Visual Culture/Visual Studies: Inventory of Recent Definitions


 

Visual culture works towards a social theory of visuality, focusing on questions of what is made visible, who sees what, how seeing, knowing and power are interrelated. It examines the act of seeing as a product of the tensions between external images or objects, and internal thought processes.
Hooper-Greenhill, Eilean, Museums and the Interpretation of Visual Culture, London: Routledge, 2000, p. 14

 

I think it’s useful at the outset to distinguish between visual studies and visual culture as, respectively, the field of study and the object or target of study. Visual studies is the study of visual culture.
Mitchell, W.J.T., “Showing seeing: a critique of visual culture”, Journal Of Visual Culture, 2002, Vol 1(2), p. 166

 

Visual culture is the visual construction of the social, not just the social construction of vision.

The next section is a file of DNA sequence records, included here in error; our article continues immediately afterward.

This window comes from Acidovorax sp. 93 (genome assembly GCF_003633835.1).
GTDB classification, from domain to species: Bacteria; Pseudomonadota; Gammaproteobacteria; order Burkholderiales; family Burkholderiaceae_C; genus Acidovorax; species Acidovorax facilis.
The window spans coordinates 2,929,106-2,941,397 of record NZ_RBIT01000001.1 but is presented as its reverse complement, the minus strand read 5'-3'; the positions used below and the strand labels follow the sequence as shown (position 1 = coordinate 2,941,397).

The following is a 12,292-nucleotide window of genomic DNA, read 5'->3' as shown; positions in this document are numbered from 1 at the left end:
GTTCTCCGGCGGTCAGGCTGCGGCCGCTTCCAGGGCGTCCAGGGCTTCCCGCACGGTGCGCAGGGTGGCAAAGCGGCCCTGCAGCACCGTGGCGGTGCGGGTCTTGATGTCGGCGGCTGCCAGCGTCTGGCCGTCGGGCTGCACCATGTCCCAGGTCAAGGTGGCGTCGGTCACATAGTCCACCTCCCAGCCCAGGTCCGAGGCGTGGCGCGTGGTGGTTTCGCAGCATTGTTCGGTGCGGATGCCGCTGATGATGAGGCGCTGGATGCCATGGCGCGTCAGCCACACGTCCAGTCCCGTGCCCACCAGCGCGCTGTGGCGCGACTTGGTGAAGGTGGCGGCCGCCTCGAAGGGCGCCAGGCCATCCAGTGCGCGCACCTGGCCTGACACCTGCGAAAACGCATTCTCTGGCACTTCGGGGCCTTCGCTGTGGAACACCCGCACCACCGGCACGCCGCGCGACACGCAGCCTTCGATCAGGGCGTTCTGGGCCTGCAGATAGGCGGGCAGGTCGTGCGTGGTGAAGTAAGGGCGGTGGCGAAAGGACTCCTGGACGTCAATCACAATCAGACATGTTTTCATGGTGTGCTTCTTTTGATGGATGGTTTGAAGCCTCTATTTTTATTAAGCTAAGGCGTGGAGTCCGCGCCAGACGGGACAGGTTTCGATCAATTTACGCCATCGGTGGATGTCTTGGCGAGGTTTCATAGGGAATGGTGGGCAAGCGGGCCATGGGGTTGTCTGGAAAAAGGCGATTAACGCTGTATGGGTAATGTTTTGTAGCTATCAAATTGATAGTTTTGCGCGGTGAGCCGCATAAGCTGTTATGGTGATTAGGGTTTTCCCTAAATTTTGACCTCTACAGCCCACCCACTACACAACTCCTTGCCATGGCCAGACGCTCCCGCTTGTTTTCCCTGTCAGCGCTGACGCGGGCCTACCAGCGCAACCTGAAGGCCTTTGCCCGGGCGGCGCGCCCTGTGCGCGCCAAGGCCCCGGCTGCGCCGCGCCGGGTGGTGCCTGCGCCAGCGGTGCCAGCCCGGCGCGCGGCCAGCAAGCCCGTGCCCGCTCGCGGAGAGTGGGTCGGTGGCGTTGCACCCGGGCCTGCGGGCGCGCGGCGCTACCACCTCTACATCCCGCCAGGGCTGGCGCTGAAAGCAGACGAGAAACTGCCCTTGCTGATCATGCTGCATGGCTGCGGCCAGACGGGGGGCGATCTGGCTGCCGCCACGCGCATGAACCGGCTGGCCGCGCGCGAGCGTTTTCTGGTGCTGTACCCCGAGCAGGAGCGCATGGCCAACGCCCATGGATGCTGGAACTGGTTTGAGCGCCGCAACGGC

Mitchell, W.J.T., “Showing seeing: a critique of visual culture”, Journal Of Visual Culture, 2002, Vol 1(2), p. 170

 

In short, a dialectical concept of visual culture cannot rest content with a definition of its object as the social construction of the visual field, but must insist on exploring the chiastic reversal of this proposition, the visual construction of the social field. It is not just that we see the way we do because we are social animals, but also that our social arrangements take the forms they do because we are seeing animals.
Mitchell, W.J.T., “Showing seeing: a critique of visual culture”, Journal Of Visual Culture, 2002, Vol 1(2), p. 171

 

Vision has played the role of the sovereign sense since God looked at his own creation and saw that it was good, or perhaps even earlier when he began the act of creation with the division of the light from the darkness.